LAWRENCE, Mass. — Fortune almost smiled last month on Malden Mills, a textile company that’s all too familiar with misfortune. A group of longtime accountants and administrators working for the clothing manufacturer had purchased a lottery ticket, hoping to win the $180 million jackpot, buy their bankrupt company back from its creditors and return it to its owner, 77-year-old Aaron Feuerstein.
They fell one number short.
Now, eight years after a devastating fire nearly destroyed his company, the responsibility for saving Malden Mills has, once again, fallen to Feuerstein. He needs $92 million by August 21 in order to exercise a majority buyout option from his creditors. The company, which manufactures Polartec fleece, slid into Chapter 11 bankruptcy protection in November 2001 after a rebuilding effort and two years of unmet sales goals resulted in a steep debt. If Feuerstein doesn’t raise the money in time, the price tag will go up by $30 million and in two years reach more than $150 million. The company, Lawrence’s second-largest employer, could end up out of Feuerstein’s reach — and even worse, out of
Lawrence altogether if Malden Mills’s creditors take the company’s manufacturing operations on the route that most of America’s starving textile industry has followed: out of the union shops, across the ocean, to the land of cheap Asian labor.
“Lawrence would be a ghost town without this company,” said Joseph Melo, president of the union representing Malden Mills’s factory workers.
The loss of Malden Mills and its 1,200 jobs would also bring to a close a value system, imbued from the top down with Feuerstein’s famously pious Orthodox values. The grandson of a rabbi and a third-generation owner of the company, Feuerstein invoked those values in December 1995, when, two weeks before Christmas, a fire rushed through the factory, scarring 30 employees and nearly decimating the facility. Shortly after, Feuerstein announced that not only would he keep Malden Mills in Lawrence, but that he would keep paying his workers throughout the rebuilding.
Sitting in his office in the reconstructed factory — the one he might have rebuilt too large, too fast, in his haste to fulfill a promise to his employees and the town of Lawrence that the nearly century-old business would survive — Feuerstein says he’s on the verge of his financial goal.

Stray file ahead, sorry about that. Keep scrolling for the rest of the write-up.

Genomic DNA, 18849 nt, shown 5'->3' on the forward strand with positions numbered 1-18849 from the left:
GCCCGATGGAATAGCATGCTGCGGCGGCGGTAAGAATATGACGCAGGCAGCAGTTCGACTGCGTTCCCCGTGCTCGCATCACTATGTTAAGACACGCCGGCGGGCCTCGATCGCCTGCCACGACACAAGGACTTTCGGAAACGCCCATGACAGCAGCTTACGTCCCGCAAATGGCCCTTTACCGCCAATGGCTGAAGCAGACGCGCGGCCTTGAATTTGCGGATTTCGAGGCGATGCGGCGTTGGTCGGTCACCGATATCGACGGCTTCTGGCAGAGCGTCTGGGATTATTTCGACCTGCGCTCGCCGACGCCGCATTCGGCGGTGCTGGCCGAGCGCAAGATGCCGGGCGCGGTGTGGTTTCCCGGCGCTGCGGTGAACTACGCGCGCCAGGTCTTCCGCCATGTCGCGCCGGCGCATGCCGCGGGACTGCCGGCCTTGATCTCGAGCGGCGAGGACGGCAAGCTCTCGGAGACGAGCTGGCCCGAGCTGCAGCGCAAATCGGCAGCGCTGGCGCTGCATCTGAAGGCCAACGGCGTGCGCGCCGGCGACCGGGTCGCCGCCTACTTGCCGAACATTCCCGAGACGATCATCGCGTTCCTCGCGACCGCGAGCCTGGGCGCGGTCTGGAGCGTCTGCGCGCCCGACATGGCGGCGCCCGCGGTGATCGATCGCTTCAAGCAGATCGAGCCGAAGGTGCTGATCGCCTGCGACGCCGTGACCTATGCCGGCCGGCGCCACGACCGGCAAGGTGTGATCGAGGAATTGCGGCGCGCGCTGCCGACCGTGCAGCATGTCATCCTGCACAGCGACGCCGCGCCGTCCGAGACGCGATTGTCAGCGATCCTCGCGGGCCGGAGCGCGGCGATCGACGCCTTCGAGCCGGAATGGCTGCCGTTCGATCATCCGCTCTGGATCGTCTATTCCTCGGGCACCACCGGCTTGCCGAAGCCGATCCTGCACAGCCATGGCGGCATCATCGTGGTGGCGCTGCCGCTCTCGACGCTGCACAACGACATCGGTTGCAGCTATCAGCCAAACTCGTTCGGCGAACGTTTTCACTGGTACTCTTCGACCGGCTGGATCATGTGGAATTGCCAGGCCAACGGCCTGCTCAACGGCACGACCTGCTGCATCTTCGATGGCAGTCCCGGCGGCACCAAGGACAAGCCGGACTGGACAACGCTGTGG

“I am very close,” said Feuerstein, as his son Daniel worked the phones beside him. “I can touch it, I can feel it, and as you can see, that’s what I do all day long. My hope is if we do it right, instead of being the last of the Jewish ragmen, I hope to be part of a long chain of chief executives with social responsibility.”
Malden Mills, like the city of Lawrence, has absorbed wave after wave of immigrants, and they have felt the good times and bad, both in the city and at the company. Now, approximately two-thirds of the workers who produce the soft polyester fleece are Hispanic, reflecting the majority-Hispanic population of what has long been known as the “Immigrant City.”
The company’s hard times — since 1995, it has shrunk from 1,700 to 1,200 employees through layoffs — have been paralleled by Lawrence’s own. The city has the highest unemployment rate in Massachusetts and has been the site of numerous high-profile drug busts. Three-quarters of its budget comes from the state.
But Michael Sullivan, the mayor, isn’t so sure that maintaining Malden Mills as it is would help solve the city’s long-term problems.
Sullivan is an energetic Republican who won a close race two years ago against the city’s first Latino mayoral candidate. He said he wants to see Lawrence — a city that had its heyday in the early 20th century, when the now largely empty mills lining the Merrimack River were humming with activity — move forward. He has been actively wooing entrepreneurial companies to fill the mill buildings, fearing that having a large textile manufacturer as one of the pillars of a modern city’s employment base might be regressive.